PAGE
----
5 Important Yoga Postures for Beginners 

5 Important Yoga Postures for Beginners 

From West to East yoga has grown tremendously in popularity. From yoga studios popping up left and right, to “new age” yoga fusions featuring barre, pilates and aerial this Eastern tradition has something more to it than wearing a pair of cute leggings and becoming a pretzel. Yoga was developed over 5,000 years ago in North India by the Vedic priests and recorded in one of their oldest sacred texts of rituals and practices. Fast-forward to 2019, and we have all different lineages of yoga from Ashtanga and Hatha as the primary sequences to Yin, Restorative and Mixed Styles. As a beginner, its intimating at times to start, as the postures vary in difficulty and require attentiveness and lots of practice!  

A yoga practice can have over 300 different positions (asanas). We have put together a list of five easy and important postures, that you can master as a beginner to get you started on your way to finding your own practice. Note: always LISTEN to your body and modify the poses as necessary. 

  1. Downward Dog

Even if you have never done yoga in your life, chances are you know the classic Downward dog pose! It stretches your entire body and builds arm strength. 

How to: Start by creating an upside-down V shape with your body by sending the sitting bones up the sky and the heels towards the ground. Engaging the entire length of the arms, let the neck hang between the arms, ensure the middle fingers are facing forward and the thumbs towards each other. Send the heels to the matt, press the tops of the thighs back against the thigh bones and hold for a count of 5 deep breathes. 

2. Warrior I 

Warrior I helps us build strength in our lower body, specifically the glutes and thighs. Its great for stretching the hips and thighs, while creating stamina and confidence. 

How to: To find warrior I step your right foot 3/4 of the way up the mat. Drop your left heel to 45 degrees or 11’ o clock and sweep the arms up beside the ears. Roll the shoulders away from the ears, reach through the finger tips for the sky, engage the entire length of the arms. Draw the left hipbone back, right hipbone forward to square the hips to the front of the mat. Check to see if you can see the big toe, if not walk out the foot a little further until you can see it. Lunge into the front knee stacking the knee above the ankle creating a 90 degree angle. Do this exact sequence on the opposite side. 

3. Warrior II


Warrior II is great for opening the hips and inner thighs. It helps build confidence and stamina, focus and strength in the entire lower body. Its a great starting point for other poses such as Side Angle, Half Moon and Triangle pose.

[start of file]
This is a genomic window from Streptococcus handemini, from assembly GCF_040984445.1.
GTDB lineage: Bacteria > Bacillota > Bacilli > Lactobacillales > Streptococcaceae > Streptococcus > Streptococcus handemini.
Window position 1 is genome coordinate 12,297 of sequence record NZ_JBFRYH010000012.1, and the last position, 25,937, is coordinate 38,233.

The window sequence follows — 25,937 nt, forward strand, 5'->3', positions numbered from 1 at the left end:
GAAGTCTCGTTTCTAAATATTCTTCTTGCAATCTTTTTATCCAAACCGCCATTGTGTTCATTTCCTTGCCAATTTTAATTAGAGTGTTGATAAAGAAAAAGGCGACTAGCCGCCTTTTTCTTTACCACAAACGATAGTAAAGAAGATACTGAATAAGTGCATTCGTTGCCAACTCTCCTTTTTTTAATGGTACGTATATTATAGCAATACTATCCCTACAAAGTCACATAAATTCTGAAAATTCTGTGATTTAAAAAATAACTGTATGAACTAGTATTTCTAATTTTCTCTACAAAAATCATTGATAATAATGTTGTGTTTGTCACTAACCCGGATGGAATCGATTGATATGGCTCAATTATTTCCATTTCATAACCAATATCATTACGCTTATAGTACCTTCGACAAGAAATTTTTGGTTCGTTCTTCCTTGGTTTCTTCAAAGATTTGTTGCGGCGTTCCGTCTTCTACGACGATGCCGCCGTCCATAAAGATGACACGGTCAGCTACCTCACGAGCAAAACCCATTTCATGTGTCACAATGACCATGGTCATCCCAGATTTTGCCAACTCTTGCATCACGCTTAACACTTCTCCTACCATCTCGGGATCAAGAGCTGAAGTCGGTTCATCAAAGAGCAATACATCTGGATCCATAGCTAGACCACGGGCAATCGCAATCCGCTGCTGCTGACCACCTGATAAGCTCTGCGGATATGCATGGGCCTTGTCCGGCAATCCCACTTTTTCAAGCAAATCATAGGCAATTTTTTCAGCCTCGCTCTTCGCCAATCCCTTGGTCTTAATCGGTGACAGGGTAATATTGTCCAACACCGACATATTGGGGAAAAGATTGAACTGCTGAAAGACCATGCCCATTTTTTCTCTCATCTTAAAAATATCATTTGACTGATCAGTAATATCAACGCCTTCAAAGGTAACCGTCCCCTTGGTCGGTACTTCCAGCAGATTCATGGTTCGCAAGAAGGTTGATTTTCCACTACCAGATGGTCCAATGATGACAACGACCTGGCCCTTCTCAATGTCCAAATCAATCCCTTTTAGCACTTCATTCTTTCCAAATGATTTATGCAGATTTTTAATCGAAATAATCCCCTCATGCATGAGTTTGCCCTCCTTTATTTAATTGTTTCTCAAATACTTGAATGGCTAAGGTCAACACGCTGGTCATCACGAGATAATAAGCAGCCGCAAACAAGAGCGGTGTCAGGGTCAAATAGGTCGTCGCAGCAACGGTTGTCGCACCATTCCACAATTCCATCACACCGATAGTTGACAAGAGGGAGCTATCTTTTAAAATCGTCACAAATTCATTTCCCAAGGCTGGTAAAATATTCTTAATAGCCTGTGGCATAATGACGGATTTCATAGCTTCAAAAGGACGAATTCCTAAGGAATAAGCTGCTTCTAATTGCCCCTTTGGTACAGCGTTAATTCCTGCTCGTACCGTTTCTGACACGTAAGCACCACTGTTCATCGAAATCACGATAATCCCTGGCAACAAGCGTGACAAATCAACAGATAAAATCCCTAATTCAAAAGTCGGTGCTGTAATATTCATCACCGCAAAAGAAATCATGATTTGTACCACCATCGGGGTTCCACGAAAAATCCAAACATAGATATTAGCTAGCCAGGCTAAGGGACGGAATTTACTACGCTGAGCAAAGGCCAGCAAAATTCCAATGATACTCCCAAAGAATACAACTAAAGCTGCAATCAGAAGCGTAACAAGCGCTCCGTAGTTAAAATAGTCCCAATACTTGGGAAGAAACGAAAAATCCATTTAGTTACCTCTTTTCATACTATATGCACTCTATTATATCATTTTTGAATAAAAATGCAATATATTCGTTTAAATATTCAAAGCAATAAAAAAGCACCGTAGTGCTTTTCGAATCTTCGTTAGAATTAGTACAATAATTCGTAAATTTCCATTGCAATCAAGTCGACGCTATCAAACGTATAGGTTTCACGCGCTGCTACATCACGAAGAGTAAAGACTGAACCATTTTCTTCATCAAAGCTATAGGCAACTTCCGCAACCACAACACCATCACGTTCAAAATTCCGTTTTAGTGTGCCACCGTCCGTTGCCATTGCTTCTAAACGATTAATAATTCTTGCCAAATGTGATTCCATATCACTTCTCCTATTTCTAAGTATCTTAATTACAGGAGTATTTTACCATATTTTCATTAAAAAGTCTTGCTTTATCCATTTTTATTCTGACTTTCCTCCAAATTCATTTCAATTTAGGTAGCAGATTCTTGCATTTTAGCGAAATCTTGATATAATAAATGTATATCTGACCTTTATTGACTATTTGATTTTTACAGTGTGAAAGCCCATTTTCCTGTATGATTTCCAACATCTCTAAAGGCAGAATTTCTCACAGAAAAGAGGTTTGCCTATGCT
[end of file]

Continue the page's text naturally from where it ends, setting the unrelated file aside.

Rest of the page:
How to: To find warrior II start in downward dog. Step your right foot in-between your hands and pivot your back foot parallel to the mat. Align the arch of your back foot to the heel of your right front foot. Bend into your right knee, trying to stack it directly above the ankle. Walk the front foot out further if you aren’t able to see the big toe. Bring your arms parallel to your shoulder and reach forward through the finger tips, keeping your gaze fixed at your middle finger of the front hand. Lean into the front thigh, trying to make it parallel to the mat. Do the same thing on the opposite side. 

4. Wide Leg Forward Fold 


Wide leg forward fold is great for getting deep into the hamstrings, inner thighs and releasing stress off the neck and spine. 

How to: Step your left foot at one end of the mat and the right foot at the opposite end taking up the entire length of your mat. With the edge of both feet parallel to the mat, slightly turn in the toes so the heels are slightly out. From there, bring your hands to your waist and hinge forward leading with the chest, until your able to plant the hands on the mat. Walk them in-between your feet and use the leverage to pull the crown of the head towards the mat and the sitting bones up towards the sky. From there try different variations like bring your nose toward one knee and the other, or grabbing onto your ankles for more leverage. 

5. Side Angle 


Side angle is great for building core strength and continuing to work the thighs and glutes. Its a variation of the initial Warrior II. 

How to: Start in Warrior II. * refer to above description. From Warrior II sweep your left arm toward the front of the mat, bringing the pinky finger toward the mat and the thumb up towards the sky, rotating the hand. Bring your right elbow onto your right thigh, do NOT drop all the weight into your right forearm. Engage your core here to keep a light weight in your thigh. Reach toward the front of the matt finding a nice straight line from the edge of your finger tips to the edge of your left toes. If you want to challenge your core, lift the right hand up as if your holding a beach ball between your arms and count down from 10. Do the same position on the opposite side. 

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